Something in the Air

Something in the Air

Climate Change affects the election

© Bryan Zepp Jamieson

October 28th 2012

Once again, a rogue weather pattern has everyone transfixed this weekend. This time it’s “Frankenstorm”, the aptly named confluence of a hurricane, a nor’easter, an arctic blast, and a winter storm from the Pacific. They’re supposed to more-or-less merge over New England, and up to a million square miles of northeastern America and southeastern Canada are going to see some of the wildest weather seen since at least 1991 (“The Perfect Storm”) or 1938 (“The Labor Day Hurricane”) or, well, whenever. I’m hoping, for the sake of the hundred or so million people in the region, it turns out to be a bit of a fizzle. In part because I don’t want people to suffer, and partly because the region is a Democratic stronghold. Well, OK, Quebec and Ontario not so much, but they’re far enough to the northeast that it will probably turn into an unusually large snowstorm, something they can deal with.

It comes right after four debates over the past month in which the topic of climate change was never mentioned. That’s something that affects people far more than abortion, gay marriage, defense spending, taxes or even Obama’s college transcripts. For starters, it will cost them far more, and is more likely to kill or dispossess them than any of the items listed.

Back last March, a heat wave struck the same region now ducking the wrath of Frankenstorm and sent temperatures soaring 10, 15, even 20 degrees—not above normal, but above all-time records for the dates. Just imagine if a pattern like that set up in July! It not only can happen—it will.

The apologist chorus will begin immediately, of course, saying you can’t ascribe a single weather event to global warming. But in this case, the role is fairly obvious. The mid-Atlantic coastal waters are about five degrees above normal for this time of year. That’s why Hurricane Sandy is arriving with so much punch. The winter storm out of the west, which dumped an unusual couple of inches of snow on us last Monday, is the direct result of higher-amplitude, lower-frequency Rossby waves, the meanders in the polar jet stream that are affected by the amount of open water in the Arctic. Even the cold air coming in from the north is moister than usual, the result of open waters where there used to be ice. There’s also a blocking high over Greenland helping to compress the four elements together, itself a result of the slower Rossbys and the increased open water.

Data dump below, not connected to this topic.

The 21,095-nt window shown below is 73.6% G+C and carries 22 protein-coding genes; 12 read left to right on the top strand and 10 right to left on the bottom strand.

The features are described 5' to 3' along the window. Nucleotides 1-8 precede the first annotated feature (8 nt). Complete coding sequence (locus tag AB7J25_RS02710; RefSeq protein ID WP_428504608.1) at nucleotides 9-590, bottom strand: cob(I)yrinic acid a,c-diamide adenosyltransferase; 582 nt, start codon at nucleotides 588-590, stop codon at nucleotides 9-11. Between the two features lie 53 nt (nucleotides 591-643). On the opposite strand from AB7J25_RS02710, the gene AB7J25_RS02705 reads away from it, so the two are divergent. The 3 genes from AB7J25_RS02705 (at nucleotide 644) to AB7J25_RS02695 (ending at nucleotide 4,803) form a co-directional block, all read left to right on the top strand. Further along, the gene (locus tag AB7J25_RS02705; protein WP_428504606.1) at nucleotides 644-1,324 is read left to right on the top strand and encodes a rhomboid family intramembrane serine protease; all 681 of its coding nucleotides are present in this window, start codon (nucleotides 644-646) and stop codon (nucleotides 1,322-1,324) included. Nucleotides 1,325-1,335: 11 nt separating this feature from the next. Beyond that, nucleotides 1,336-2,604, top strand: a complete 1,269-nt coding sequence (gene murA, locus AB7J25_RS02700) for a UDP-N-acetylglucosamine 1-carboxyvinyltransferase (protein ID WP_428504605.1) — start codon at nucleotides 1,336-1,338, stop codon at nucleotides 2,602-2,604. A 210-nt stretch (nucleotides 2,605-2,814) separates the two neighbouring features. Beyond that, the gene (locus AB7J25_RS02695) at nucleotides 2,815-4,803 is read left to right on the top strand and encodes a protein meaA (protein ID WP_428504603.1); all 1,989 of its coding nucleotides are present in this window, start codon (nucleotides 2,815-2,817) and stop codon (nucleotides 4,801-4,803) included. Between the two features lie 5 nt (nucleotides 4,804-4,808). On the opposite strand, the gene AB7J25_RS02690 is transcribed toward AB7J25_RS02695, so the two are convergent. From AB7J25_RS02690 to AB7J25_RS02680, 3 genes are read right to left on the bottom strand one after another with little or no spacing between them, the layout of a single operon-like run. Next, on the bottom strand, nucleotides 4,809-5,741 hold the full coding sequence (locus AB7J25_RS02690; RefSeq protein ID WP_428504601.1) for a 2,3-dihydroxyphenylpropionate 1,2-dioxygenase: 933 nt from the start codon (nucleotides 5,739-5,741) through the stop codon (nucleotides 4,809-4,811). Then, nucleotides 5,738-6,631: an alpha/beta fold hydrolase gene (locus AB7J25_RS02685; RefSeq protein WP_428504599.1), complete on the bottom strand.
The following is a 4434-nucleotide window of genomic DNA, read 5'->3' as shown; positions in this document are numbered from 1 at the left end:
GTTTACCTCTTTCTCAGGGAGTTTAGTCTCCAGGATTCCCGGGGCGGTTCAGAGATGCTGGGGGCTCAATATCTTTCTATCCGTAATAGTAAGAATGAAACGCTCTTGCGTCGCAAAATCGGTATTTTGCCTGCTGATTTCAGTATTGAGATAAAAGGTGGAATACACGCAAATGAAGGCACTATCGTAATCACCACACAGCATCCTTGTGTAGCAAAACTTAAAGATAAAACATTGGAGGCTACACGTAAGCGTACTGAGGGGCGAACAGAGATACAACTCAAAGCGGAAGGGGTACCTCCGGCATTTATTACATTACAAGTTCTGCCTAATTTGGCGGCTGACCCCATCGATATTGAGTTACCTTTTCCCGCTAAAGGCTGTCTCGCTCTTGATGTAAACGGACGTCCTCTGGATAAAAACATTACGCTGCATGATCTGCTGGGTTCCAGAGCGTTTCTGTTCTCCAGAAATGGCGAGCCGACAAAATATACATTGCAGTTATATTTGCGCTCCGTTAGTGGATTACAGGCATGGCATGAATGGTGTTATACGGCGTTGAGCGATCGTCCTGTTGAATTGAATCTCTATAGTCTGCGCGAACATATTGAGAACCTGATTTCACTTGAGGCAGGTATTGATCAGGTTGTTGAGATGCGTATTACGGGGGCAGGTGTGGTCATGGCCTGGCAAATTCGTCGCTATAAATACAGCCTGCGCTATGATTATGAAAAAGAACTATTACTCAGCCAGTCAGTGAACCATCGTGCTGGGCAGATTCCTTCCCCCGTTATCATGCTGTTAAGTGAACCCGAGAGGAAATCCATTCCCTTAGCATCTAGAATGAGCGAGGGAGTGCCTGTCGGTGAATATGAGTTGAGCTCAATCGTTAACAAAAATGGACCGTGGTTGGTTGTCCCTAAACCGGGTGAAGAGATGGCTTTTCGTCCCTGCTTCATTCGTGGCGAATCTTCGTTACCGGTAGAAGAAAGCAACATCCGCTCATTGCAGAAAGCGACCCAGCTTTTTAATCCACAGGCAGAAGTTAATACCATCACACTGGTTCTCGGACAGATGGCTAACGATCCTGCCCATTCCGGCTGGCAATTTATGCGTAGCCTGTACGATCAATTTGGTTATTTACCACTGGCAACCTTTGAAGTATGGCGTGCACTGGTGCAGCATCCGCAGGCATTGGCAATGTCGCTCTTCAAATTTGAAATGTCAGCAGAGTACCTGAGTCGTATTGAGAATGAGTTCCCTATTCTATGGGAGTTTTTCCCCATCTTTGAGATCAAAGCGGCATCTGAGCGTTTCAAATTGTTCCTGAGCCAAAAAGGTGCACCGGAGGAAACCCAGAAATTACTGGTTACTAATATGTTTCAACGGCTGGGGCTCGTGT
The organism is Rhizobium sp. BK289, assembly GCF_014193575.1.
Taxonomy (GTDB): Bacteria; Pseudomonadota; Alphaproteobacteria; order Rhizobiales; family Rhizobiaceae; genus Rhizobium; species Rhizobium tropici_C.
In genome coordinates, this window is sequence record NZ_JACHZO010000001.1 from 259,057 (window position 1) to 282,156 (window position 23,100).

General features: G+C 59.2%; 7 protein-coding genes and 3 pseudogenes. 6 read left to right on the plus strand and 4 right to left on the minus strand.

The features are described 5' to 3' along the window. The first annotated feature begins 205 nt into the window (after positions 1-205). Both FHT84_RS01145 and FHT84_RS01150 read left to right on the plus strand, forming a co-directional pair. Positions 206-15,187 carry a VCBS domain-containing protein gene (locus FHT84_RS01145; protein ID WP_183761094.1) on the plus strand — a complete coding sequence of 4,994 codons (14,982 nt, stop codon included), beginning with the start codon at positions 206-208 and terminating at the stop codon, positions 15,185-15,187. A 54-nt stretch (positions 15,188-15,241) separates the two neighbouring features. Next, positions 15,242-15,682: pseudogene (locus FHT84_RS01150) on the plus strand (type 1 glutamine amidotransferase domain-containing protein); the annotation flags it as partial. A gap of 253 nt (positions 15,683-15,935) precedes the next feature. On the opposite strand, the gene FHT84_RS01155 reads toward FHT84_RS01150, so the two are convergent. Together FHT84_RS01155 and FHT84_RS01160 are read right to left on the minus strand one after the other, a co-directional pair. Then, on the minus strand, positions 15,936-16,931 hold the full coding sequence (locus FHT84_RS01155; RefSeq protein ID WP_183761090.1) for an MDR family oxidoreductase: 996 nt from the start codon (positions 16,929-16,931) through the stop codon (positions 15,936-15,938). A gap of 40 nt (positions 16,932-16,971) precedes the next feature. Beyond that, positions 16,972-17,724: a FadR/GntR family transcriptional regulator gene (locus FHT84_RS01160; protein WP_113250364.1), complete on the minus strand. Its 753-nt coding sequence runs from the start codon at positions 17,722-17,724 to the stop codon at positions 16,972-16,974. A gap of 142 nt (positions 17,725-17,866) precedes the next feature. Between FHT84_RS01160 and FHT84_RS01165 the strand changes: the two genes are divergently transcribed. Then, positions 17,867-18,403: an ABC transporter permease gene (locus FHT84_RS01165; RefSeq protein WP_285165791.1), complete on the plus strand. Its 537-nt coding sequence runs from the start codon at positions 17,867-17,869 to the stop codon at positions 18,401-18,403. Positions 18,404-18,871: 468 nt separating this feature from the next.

As I said, I hope Frankenstorm fizzles. But if I lived in the affected region right now, I would have two weeks of food and water at hand, and sources of heat and light for the same amount of time in case the power is out that long.

Congruent to all this was an article by Naomi Klien, who lives on the central coast of British Columbia. A few hundred kilos to the north of her, off the islands of Haida Gwaii, she wrote, “an American entrepreneur named Russ George dumped 120 tons of iron dust off the hull of a rented fishing boat; the plan was to create an algae bloom that would sequester carbon and thereby combat climate change.” The mechanism is well known and understood, and it did exactly what it was expected to do: created an algae bloom. George claimed that his ‘experiment’ of dumping 120 tons of iron dust onto Pacific waters resulted in an algae bloom “half the size of Massachusetts.” That it sequestered carbon is beyond question, but missing from George’s announcement was any sort of meaningful estimate on how much was sequestered. Let’s be generous and assume it resulted in the sequestration of a thousand tons of carbon. To restore the CO2 levels to 1900 levels would require the removal of about 150 gigatons of carbon. So you would need at least 15 billion tons of iron to effect meaningful change. Doubtlessly killing off most other forms of aquatic life in the process. That’s over a hundred million boat loads. I’m sensing some tactical issues here.

And here’s an objection that even the climate science deniers will have to acknowledge: how much did that experiment cost? Now multiply that by a hundred million.

Hmmm. Maybe technology won’t solve the problem.

In one of the little ironies of life, a few weeks after George conducted his little experiment, the region was hit by a 7.7 earthquake. And no, there’s no relationship between the two events: George’s experiment did no more to cause the earthquake than the earthquake did to cause George’s experiment. Unlike fracking and earthquakes, there’s no link at all.

But it does bring home a truth: nature is far more powerful than all the technology, all the inventiveness, all the theory and all the money in the world.

The east coast is getting a demonstration of the fury and destructiveness that global warming will bring to us. It dwarfs George’s experiment, and shows what an exercise in futility it was. And even an unrelated event that just happened to be located in the same area reinforced the lesson.

Humans can mitigate global warming, but it’s going to take far more than tossing some metal filings on the waters and calling it good. It’s going to require a power of human resolve at least equal to that of Frankenstorm, and not just for a weekend, but for decades.

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